Tyler’s first wife Letitia died while he was in office in 1842. She was the first presidential spouse out of three who would die in the White House. Two years later in 1844 when Tyler was 54 he married Julia Gardiner and had seven children with her, one of which being Lyon Gardiner Tyler (1853-1935). Lyon was born when Tyler was 63, his age being one of two reasons it can be true that the tenth President has a living grandchild. Lyon would go on to be the 17th President of the College of William and Mary, his father’s alma mater. The second reason it is possible for one of Tyler’s grandchildren to still be living is because Lyon also had a child at an unreasonably old age; after his first wife Anne died in 1921, Lyon married Sue Ruffin who was thirty-five years his junior. In 1928 when Lyon was 75, Sue gave birth to Harrison Ruffin Tyler, who lives to this day. Despite his successful heritage, Harrison would grow up poor during the Great Depression and was homeschooled by his mother for most of his life. When Harrison reached college-age, he was sent a $5,000 check to fund his education – historians believe this check came from Franklin Delano Roosevelt (who was a close friend of his father Lyon). A 1937 letter in the possession of the Franklin D. Roosevelt Presidential Library attests to this suspicion – sent by Robert Barnhart, a colleague of then-deceased Lyon Tyler, asked for “some assistance in a financial way” for Lyon’s two sons who showed “real intellectual promise”.

Scanned copy of the letter from Mr. Robert Barnhart to President Roosevelt on behalf of the grandchildren of 10th President John Tyler, 1937.

 With this presidential endowment secured, Harrison attended his grandfather’s alma mater, the College of William and Mary, graduating with a degree in chemistry in 1949; he would also receive a Masters in Chemical Engineering from Virginia Polytechnic Institute in 1951. In 1968 Harrison co-founded a water treatment company called “ChemTreat” that was headquartered in Virginia. In 1975, he purchased the Sherwood Forest Plantation where his grandfather John Tyler lived for the last twenty years of his life and oversaw its restoration. In 2012, Harrison began having a series of small strokes and has developed dementia. One of his sons, William, now oversees Sherwood Forest as it has become a historical landmark and tour site. In 2021, the College of William and Mary honored Harrison by dedicating the “Harrison Ruffin Tyler Department of History” to him after a lifetime of fiscal support and rare document donations on behalf of the Tyler family.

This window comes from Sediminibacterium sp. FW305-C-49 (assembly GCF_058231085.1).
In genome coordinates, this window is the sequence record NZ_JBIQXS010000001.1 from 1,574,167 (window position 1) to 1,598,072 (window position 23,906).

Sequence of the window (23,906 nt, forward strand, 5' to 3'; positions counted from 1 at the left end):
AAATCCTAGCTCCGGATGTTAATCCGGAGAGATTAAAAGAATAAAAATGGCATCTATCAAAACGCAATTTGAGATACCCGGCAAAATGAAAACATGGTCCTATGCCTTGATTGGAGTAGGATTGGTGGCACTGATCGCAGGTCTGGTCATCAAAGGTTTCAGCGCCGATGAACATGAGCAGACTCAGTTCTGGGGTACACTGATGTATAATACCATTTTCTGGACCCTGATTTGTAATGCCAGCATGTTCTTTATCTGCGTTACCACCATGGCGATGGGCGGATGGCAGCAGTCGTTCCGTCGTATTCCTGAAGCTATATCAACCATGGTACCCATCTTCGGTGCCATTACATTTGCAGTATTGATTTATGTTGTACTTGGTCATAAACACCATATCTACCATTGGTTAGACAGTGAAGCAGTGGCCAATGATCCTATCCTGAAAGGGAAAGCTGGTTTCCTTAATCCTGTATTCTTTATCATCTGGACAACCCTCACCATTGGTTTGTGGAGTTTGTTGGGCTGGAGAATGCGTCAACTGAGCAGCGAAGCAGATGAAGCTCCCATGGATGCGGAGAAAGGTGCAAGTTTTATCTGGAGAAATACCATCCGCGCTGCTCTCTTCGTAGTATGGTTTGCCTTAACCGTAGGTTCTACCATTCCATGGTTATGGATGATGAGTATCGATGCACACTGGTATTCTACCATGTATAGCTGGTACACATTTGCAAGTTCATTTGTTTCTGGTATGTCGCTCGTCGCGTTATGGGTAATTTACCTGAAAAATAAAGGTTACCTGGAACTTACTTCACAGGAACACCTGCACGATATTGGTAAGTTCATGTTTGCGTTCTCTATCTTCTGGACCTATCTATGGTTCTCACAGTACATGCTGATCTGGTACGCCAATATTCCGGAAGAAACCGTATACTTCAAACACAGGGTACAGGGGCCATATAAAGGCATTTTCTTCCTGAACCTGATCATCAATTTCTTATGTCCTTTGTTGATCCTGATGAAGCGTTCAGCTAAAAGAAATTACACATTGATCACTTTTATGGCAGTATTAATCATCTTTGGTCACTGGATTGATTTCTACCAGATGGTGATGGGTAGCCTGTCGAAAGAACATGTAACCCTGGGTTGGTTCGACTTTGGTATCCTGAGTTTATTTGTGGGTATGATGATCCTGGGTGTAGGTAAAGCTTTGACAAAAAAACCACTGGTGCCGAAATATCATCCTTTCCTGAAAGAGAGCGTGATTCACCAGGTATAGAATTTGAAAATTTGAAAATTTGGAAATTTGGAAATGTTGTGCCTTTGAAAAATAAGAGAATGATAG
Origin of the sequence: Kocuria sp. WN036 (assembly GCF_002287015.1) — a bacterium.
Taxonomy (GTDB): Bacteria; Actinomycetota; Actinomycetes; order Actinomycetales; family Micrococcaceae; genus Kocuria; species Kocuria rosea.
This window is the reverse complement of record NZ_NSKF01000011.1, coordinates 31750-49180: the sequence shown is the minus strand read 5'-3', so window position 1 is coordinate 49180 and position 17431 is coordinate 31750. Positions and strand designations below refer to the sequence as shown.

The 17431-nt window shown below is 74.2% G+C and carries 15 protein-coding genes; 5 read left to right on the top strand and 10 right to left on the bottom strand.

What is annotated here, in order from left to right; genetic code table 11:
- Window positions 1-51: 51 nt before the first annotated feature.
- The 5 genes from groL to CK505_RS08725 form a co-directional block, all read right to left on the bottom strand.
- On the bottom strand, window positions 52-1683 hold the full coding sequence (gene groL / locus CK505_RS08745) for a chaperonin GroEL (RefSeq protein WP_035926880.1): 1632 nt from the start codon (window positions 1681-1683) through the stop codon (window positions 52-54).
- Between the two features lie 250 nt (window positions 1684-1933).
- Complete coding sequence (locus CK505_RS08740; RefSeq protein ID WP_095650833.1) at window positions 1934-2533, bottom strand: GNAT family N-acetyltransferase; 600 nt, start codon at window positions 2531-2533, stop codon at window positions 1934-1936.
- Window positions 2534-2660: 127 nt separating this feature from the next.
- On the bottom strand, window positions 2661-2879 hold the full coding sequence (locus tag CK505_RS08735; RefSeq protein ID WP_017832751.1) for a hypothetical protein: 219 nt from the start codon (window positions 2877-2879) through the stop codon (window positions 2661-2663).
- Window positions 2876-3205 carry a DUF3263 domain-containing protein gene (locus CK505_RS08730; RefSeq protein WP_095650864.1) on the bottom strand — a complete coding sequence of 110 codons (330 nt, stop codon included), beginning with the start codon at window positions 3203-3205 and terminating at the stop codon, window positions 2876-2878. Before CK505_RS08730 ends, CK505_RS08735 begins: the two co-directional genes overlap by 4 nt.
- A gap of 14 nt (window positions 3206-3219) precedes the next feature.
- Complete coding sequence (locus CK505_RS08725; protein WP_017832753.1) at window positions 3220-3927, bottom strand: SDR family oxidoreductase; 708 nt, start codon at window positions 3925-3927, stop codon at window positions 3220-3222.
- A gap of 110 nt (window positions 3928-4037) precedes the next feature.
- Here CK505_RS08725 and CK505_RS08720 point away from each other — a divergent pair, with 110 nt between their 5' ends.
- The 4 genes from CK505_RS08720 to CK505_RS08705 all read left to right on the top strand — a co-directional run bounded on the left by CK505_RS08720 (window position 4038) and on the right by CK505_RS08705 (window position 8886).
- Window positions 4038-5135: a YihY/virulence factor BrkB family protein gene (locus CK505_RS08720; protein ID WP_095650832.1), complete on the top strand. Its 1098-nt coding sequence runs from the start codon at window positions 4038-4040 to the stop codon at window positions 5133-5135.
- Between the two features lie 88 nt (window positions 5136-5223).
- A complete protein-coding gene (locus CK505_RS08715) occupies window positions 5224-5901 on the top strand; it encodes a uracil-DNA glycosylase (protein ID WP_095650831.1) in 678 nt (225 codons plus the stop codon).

Letitia Christian Tyler, first wife of President Tyler. Painted by George Bagby Matthews, 1885.
Julia Gardiner Tyler, second wife of President Tyler. Painted by Francesco Anelli, 1840s.

*Author’s Note: It is said that William Henry Harrison was the first victim of the “Tippecanoe Curse”. Also known as Tecumseh’s Curse, this urban legend is said to have emerged after the Battle of Tippecanoe in 1811 when then-Governor of the Indiana Territory (Harrison) defeated Tecumseh’s united Native American forces. The curse is said to affect United States Presidents voted into office in years that end with zero and can be divisible by twenty. So far, the curse has been very effective: 1840 – President Harrison died in office from illness, 1860 – President Lincoln was assassinated during his second term, 1880 – President Garfield was assassinated by an ex-Oneida madman, 1920 – President Harding died in office after suffering a heart attack, 1940 – President Roosevelt died while in his fourth term in office, 1960 – President Kennedy was assassinated while visiting Dallas, and 1980 – there was an attempted assassination on President Reagan, who thankfully survived and may have broken the curse.*

Artist’s illustration of Tecumseh cursing William Henry Harrison.

Written by Katie Costanzo, Ronald Reagan Presidential Library & Museum.